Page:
Torture in Detention

The Deputy Minister for Home Affairs and the Inspector-General of Police continues with the perverse defence that the treatment received by Maria Chin Abdullah was no different from the treatment received by any other detainees as the Royal Malaysian Police only acted in line with their Standard Operating Procedure (SOP). Perhaps the good minister and the well learned police chief wilfully chose to forget that compliance does not absolve the government of the crime of committing torture.

The claims that it the treatment experienced by Maria Chin Abdullah fully complied with SOP only serve as an evidence that torture is not an exception to the norm. The consistent statement and claims put forward by both the Minister and the Inspector-General of Police only proves and substantiate the past allegations that torture is systematically used against those detained under SOSMA and POCA.

Persecution of Student Activists

The disciplinary proceeding against student activists Anis Syafiqah, Luqman Nul Haqim, Luqman Hakim and Suhail Wan Azahar was heard on the eve of Human Rights Day. Their defence was swept aside and they were all found ‘guilty’ for jeopardizing University Malaya’s reputation, for organizing a rally and for causing public unrest and damage to public property.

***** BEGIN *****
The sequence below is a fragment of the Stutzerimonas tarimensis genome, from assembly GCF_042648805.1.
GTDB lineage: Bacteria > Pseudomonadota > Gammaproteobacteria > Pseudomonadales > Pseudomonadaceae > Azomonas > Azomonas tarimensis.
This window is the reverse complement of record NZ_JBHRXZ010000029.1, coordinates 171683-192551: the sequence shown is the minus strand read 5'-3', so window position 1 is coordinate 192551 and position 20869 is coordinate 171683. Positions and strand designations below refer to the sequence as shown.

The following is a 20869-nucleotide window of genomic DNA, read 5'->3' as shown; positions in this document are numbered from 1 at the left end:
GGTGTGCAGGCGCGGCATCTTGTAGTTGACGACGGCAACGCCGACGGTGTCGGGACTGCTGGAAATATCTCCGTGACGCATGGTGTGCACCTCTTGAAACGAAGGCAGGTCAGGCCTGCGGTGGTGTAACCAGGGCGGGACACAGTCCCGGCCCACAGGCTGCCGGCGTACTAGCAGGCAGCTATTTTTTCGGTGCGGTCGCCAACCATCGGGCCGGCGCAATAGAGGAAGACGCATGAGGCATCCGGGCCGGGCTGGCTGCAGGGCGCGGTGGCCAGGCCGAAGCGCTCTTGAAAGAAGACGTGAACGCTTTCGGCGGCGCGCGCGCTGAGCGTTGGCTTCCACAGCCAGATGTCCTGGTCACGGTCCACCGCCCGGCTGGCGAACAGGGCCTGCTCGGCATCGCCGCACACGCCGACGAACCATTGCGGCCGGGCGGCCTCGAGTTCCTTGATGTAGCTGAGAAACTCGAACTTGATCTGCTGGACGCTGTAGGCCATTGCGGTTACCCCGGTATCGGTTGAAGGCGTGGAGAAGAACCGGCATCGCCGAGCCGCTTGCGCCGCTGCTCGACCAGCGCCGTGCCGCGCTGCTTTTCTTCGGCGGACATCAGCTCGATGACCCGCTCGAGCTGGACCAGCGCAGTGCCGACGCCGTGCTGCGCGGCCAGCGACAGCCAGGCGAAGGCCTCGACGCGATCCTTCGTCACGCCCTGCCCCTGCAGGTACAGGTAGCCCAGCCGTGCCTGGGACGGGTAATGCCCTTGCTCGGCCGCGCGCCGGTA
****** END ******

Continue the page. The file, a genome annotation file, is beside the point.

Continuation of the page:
The unfounded and malicious charges against the University Malaya 4 is only exacerbated by the unprofessional manner in which the disciplinary board heard the disciplinary proceeding. The notion of fair trial and natural justice was nowhere to be found with the allegations put forward against the students being altered and changed at a whim. The embarrassing display by University of Malaya only render themselves guilty of jeopardizing the reputation of the University and position the University as a key player of human rights violations against student and youth.

Indigenous Peoples Rights

Despite long year of campaign and small victories along the way, violation of indigenous peoples’ rights continues with absolute impunity. The communities’ fight for survival and human rights was not met with understanding and acceptance but challenged with violence and threats by the Federal and State government.

The government’s insistence on allowing the logging operation to continue with no plans for remedy would only set the indigenous community on the path to extinction. With such callous response, it is inevitable that our indigenous friends would gradually lose their homes, their livelihood and eventually their heritage and identity. Such loss would only be made worse with Malaysia losing its last few vestige of natural heritage with the culling of the forest.